Our laboratory is interested in the response to injury. Injury may be a traumatic event or a change in the integrity of the tissue that occurs from an onset of disease. Our lab uses the cornea to study cell repair as it is a simple model tissue as it is avascular yet highly innervated tissue. In addition, corneal disease and injury remain a major cause of blindness (World Health Organization) and affects over 10 million people worldwide. Diseases such as Type II Diabetes present an overwhelming problem to the cornea with rapid changes in innervation and wound repair. Our lab uses a number of in vitro, organ culture and in vivo models to examine wound repair using a pre-Type II diabetic model. Recently we have shown that changes in the sensory innervation and expression profile in the cornea can occur rapidly and may alter cell communication that underlies collective migration. As the cornea is avascular the wound response is sensitive to soluble factors released with injury that induce downstream signaling events. We speculate that the communication occurs through a family of proteins called pannexins. In addition, the proper repair of the pre-diabetic tissue may be compromised by a family of proteins along the surface of epithelial cells where the polarity of the proteins is misregulated. To determine cell communication after injury we perform high resolution live imaging technologies to examine changes in calcium mobilization, cytoskeletal reorganization and cell motility over time. These are combined with confocal imaging of fluorescent probes in fixed tissues. These are analyzed using a number of MATLAB scripts. These studies require an understanding of the dynamics between matrix molecules and growth factors and how they are released from various depots.
Kristen Segars – MD, PhD student
Anwuli Onyejose – MAMS student
Molly Kalker – MAMS student
Kyubi Yang – undergraduate student
- Kneer K, Green MB, Meyer J, Rich CB, Minns MS, Trinkaus-Randall V. High fat diet induces pre-type 2 diabetes with regional changes in corneal sensory nerves and altered P2X7 expression and localization. Exp Eye Res. 2018 Jun 05; 175:44-55.. PMID: 29883639
- Lee A, Karamichos D, Onochie OE, Hutcheon AEK, Rich CB, Zieske JD, Trinkaus-Randall V. Hypoxia modulates the development of a corneal stromal matrix model. Exp Eye Res. 2018 May; 170:127-137. PMID: 29496505.
- Barrios J, Patel KR, Aven L, Achey R, Minns MS, Lee Y, Trinkaus-Randall VE, Ai X. Early life allergen-induced mucus overproduction requires augmented neural stimulation of pulmonary neuroendocrine cell secretion. FASEB J. 2017 May 31. PMID: 28566470.
- Minns MS, Trinkaus-Randall V. Purinergic Signaling in Corneal Wound Healing: A Tale of 2 Receptors. J Ocul Pharmacol Ther. 2016 Oct; 32(8):498-503. PMID: 27643999. View in: PubMed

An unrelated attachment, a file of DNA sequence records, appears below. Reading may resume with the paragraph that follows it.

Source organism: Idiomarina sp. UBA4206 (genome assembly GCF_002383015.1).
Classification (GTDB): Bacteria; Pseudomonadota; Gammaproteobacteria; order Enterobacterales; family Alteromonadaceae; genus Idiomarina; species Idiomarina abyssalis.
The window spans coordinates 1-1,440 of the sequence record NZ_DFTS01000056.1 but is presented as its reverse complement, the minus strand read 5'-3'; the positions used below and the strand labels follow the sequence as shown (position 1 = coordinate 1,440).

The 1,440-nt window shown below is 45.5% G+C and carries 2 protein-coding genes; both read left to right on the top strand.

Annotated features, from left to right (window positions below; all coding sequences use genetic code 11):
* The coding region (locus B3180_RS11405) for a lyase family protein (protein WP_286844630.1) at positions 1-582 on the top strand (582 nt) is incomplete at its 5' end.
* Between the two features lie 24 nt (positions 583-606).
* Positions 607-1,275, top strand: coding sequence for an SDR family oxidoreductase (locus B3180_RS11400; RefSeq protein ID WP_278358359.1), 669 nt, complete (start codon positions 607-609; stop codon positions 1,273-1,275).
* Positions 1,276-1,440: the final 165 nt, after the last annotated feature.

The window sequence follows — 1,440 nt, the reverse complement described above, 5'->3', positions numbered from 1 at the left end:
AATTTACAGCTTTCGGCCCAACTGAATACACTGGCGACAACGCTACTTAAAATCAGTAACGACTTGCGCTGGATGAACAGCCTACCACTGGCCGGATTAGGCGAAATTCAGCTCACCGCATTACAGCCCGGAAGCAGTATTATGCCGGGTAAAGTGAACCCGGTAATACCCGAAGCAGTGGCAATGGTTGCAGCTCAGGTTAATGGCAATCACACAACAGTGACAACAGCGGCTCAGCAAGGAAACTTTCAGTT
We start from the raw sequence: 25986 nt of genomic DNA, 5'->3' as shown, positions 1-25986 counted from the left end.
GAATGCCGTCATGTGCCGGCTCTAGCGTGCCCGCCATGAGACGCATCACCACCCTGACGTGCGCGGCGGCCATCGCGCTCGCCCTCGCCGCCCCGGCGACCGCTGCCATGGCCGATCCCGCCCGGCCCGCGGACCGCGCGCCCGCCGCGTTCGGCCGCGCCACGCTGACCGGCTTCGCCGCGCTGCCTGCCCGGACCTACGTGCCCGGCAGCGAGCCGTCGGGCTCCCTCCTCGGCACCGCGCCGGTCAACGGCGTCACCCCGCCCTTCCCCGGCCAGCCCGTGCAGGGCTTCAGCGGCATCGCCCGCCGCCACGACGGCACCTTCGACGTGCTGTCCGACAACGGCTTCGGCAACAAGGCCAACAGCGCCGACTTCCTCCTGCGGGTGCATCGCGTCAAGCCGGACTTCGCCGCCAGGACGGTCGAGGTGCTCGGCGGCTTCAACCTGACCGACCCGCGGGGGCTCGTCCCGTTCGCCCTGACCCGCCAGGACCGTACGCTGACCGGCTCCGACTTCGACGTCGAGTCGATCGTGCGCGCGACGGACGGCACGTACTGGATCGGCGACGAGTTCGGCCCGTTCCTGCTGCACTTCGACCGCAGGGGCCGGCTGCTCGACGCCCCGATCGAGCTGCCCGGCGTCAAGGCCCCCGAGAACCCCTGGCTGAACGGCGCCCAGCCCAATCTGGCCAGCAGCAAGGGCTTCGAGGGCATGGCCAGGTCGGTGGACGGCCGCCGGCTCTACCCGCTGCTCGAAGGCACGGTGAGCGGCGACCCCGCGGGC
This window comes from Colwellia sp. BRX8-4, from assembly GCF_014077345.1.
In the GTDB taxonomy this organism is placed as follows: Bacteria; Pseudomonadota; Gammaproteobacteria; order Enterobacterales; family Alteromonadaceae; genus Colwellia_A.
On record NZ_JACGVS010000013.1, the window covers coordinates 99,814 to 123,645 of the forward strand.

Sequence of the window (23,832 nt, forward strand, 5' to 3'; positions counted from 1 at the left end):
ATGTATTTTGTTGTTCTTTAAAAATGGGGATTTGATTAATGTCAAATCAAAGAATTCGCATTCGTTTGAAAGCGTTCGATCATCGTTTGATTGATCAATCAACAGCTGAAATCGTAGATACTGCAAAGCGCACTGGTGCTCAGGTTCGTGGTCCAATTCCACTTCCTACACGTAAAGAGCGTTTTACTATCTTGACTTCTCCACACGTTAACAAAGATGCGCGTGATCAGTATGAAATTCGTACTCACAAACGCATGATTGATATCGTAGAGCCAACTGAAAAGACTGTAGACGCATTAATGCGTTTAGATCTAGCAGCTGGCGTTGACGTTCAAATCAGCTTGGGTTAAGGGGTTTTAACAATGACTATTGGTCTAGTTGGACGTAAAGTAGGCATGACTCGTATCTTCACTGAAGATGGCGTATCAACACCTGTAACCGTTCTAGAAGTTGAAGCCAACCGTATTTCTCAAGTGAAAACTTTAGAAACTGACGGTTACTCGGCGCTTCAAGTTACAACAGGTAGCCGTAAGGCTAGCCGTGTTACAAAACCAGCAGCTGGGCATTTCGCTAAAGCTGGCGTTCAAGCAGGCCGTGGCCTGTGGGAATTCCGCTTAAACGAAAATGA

- Minns MS, Teicher G, Rich CB, Trinkaus-Randall V. Purinoreceptor P2X7 Regulation of Ca(2+) Mobilization and Cytoskeletal Rearrangement Is Required for Corneal Reepithelialization after Injury. Am J Pathol. 2016 Feb; 186(2):285-96. PMID: 26683661. View in: PubMed
- Derricks KE, Trinkaus-Randall V, Nugent MA. Extracellular matrix stiffness modulates VEGF calcium signaling in endothelial cells: individual cell and population analysis. Integr Biol (Camb). 2015 Sep; 7(9):1011-25. PMID: 26183123. View in: PubMed
- Sanderson J, Dartt DA, Trinkaus-Randall V, Pintor J, Civan MM, Delamere NA, Fletcher EL, Salt TE, Grosche A, Mitchell CH. Purines in the eye: recent evidence for the physiological and pathological role of purines in the RPE, retinal neurons, astrocytes, Müller cells, lens, trabecular meshwork, cornea and lacrimal gland. Exp Eye Res. 2014 Oct; 127:270-9. PMID: 25151301. View in: PubMed
- Karamichos D, Hutcheon AE, Rich CB, Trinkaus-Randall V, Asara JM, Zieske JD. In vitro model suggests oxidative stress involved in keratoconus disease. Sci Rep. 2014; 4:4608. PMID: 24714342. View in: PubMed
- Lee A, Derricks K, Minns M, Ji S, Chi C, Nugent MA, Trinkaus-Randall V. Hypoxia-induced changes in Ca(2+) mobilization and protein phosphorylation implicated in impaired wound healing. Am J Physiol Cell Physiol. 2014 May 15; 306(10):C972-85. PMID: 24671101. View in: PubMed
- Stepp MA, Zieske JD, Trinkaus-Randall V, Kyne BM, Pal-Ghosh S, Tadvalkar G, Pajoohesh-Ganji A. Wounding the cornea to learn how it heals. Exp Eye Res. 2014 Apr; 121:178-93. PMID: 24607489. View in: PubMed
- Karamichos D, Rich CB, Zareian R, Hutcheon AE, Ruberti JW, Trinkaus-Randall V, Zieske JD. TGF-ß3 stimulates stromal matrix assembly by human corneal keratocyte-like cells. Invest Ophthalmol Vis Sci. 2013 Oct; 54(10):6612-9. PMID: 24022012. View in: PubMed
- Kehasse A, Rich CB, Lee A, McComb ME, Costello CE, Trinkaus-Randall V. Epithelial wounds induce differential phosphorylation changes in response to purinergic and EGF receptor activation. Am J Pathol. 2013 Dec; 183(6):1841-52. PMID: 24095926. View in: PubMed
- Chi C, Trinkaus-Randall V. New insights in wound response and repair of epithelium. J Cell Physiol. 2013 May; 228(5):925-9. PMID: 23129239. View in: PubMed
Complete list can be found at BU Profiles